Recently, the EFF leader won a case against AfriForum when it brought an application to declare that the words of the song Kill the Boer constituted hate speech — and to interdict Julius Malema and the EFF from singing the song at any private or public meeting. 

The HRC has been approached for comment, which will be added once received. DM

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Comments - Please in order to comment.

  • Jon Quirk says:

    There must be no wavering allowed in applying the full force of the judgement and the full force of the law against Malema; the security and future of our country demands this.

  • Karl Sittlinger says:

    The HRC has been very one sided in the past, given leeway where there should have been none. While I expect nothing to come of this, it is at least slightly positive that even the HRC cannot spin this as some kind of cultural or historical reaction to the past. Maybe Malema may actually face some kind of consequence, but let’s not hold our breath. Its easier to go after a real estate agent that didn’t even call for whole sale murder of a certain race than people that actually influence thousands with violent racist rhetoric on a regular basis. Say what you like, but there is something a bit off here.

    • Sydney Kaye says:

      Maybe he’ll tell the court that in his village such utterances are not regarded as violent but just colloquial greetings. It worked for Mpofu!

  • Hermann Funk says:

    Malema is a danger to this country. The sooner the NPA clarifies his role in the VBS scandal and he ends in jail, the better for SA.

  • Sydney Kaye says:

    Yes because he is used to getting away with it. Mini Musselini is out of control and needs a robust judge to put a stop to him.

  • Barbara Mommen says:

    “A revolutionary must become a cold killing machine motivated by pure hate.” cf Rwanda 1994. Utterly devastating to hear. No place for this to become public (or any for that matter) sentiment in our fragile state.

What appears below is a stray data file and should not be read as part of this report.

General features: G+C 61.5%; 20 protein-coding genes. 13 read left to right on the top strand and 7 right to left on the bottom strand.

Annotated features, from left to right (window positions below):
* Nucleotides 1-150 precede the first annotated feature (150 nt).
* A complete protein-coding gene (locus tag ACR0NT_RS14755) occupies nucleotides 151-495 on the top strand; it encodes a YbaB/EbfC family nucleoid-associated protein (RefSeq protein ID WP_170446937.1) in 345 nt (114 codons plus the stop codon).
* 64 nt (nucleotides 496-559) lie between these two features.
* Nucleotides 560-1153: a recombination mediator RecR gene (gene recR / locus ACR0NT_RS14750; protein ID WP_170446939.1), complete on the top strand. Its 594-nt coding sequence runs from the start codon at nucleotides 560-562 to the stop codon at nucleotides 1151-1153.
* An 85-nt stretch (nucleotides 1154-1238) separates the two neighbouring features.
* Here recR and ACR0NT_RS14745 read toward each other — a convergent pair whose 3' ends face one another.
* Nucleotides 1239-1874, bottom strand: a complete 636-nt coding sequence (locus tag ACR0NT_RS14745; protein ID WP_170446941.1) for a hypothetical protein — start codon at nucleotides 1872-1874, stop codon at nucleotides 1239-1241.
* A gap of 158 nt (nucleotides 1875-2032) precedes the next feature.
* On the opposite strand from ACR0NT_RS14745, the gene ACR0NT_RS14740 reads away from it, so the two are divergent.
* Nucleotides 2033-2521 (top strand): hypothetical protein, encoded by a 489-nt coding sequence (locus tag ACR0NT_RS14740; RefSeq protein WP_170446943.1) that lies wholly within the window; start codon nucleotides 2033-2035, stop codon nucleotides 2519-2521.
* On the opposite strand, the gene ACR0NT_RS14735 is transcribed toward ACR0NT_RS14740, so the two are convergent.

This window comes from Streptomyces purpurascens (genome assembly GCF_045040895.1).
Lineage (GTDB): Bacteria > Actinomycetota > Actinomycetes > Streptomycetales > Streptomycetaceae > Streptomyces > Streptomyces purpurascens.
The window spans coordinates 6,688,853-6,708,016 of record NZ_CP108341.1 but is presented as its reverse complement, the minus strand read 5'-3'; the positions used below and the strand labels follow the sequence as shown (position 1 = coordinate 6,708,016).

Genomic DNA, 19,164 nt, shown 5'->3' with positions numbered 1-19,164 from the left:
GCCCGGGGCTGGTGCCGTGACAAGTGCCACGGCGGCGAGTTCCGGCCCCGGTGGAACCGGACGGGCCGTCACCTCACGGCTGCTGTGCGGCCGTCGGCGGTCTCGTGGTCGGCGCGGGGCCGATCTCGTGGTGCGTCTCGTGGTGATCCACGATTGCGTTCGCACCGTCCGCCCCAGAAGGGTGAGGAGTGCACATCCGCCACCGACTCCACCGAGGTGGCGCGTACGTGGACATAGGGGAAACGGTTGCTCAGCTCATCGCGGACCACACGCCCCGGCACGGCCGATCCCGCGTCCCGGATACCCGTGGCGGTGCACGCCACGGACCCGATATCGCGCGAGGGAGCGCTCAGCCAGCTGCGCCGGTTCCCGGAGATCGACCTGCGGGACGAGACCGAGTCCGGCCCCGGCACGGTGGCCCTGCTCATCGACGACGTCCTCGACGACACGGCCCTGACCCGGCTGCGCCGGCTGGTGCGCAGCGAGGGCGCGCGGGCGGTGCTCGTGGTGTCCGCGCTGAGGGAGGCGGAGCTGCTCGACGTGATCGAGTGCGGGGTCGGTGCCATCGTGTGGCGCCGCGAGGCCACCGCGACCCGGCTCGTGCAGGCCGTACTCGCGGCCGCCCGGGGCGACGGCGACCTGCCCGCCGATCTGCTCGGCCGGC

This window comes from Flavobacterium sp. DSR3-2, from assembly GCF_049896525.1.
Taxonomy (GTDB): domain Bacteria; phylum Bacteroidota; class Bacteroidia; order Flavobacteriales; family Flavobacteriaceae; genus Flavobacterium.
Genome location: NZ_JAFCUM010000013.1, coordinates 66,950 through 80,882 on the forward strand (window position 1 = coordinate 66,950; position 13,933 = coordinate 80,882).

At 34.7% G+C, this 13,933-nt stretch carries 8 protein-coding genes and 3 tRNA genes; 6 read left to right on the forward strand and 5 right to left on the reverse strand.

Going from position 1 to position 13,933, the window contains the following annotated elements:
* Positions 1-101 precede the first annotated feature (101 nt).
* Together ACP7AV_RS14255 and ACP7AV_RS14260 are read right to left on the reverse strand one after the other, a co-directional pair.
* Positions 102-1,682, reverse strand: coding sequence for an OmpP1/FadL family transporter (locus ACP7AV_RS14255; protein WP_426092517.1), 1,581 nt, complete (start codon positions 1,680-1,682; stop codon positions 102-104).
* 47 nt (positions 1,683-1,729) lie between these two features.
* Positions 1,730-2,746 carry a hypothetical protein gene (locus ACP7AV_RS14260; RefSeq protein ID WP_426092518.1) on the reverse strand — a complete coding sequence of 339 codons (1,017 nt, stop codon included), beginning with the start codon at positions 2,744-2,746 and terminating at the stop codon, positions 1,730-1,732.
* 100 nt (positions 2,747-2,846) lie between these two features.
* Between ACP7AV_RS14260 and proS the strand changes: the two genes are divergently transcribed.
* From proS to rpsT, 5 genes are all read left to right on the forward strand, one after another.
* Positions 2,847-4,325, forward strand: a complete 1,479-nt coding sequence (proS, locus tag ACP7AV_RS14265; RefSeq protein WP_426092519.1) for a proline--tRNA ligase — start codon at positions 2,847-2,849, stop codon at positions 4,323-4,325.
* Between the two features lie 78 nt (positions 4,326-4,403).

• Karen G says:

    Malema is a dangerous psychopath – I do not understand his friendship with Mazzotti considering how much Malema hates white people.

  • Fanie Rajesh Ngabiso says:

    julius will say anything to get attention, no matter how stupid. Let’s hope people are clever enough to see through him.

  • Sven Coles says:

    Malema is a dangerous thug. A loud mouthed danger to our society. Sowing dissent,racism and encouraging violence. With people and sentiment like his we have no chance in SA. SHOCKING!

  • Cunningham Ngcukana says:

    For a person who has legal qualifications and practised law as a prosecutor, it was surprising for Bongani Majola for not to call Malema to explain his comments as he violated the audi rule. For him to make such statements he has violated the rights of Malema to be heard even murderers caught in the act or having confessed to the crime are given an opportunity to explain themselves and he knows that as a former prosecutor. When we dispense with the required due process, we diminish these institutions and their processes. We may have listened to his statements and formulated an opinion, but in law it is not enough because it is required that he explains himself. When institutions descend to legal thuggery, they are no different to those they ought to hold accountable. The Human Rights Commission for failing to follow its procedures, has not covered itself in glory. They ought to have called him and put the complaints regarding his statements to him and ask him to explain himself and if his explanation is not satisfactory then require him to take the remedial action and if he refuses then take him to the Equality Court.
    To seek to have kangaroo courts is not what our Constitution has contemplated as well as the enabling legislation. Bongani Majola has to be censored by the appointed parliament for his unbecoming actions.

  • Dragan KostaKostic says:

    John Battersby: Watching and hearing Malema in London – why he was a hit with UK investors

    Following EFF leader Julius Malema’s visit to London, Alec Hogg caught up with John Battersby to get a better sense of how the UK market reacted to his visit. He started off by asking Battersby what he went over to London to do.
    It was a mixture of building relationships with senior journalists and correspondents over here, many of whom I knew from my journalistic career in South Africa and working for papers abroad. Then it was trying to build relationships with institutional investors. I would accompany the Ministers of Trade & Industry and Finance and sometimes the Deputy President etcetera when they came to do roadshows to present to the biggest institutional investors. I began to get a feel of which buttons one needed to press and how one presented South Africa as a desirable destination for trade, tourism, and investment, which is the role of Brand South Africa.
    biznews com/interviews/2015/12/01/john-battersby-watching-and-hearing-malema-in-london-why-he-was-a-hit-with-uk-investors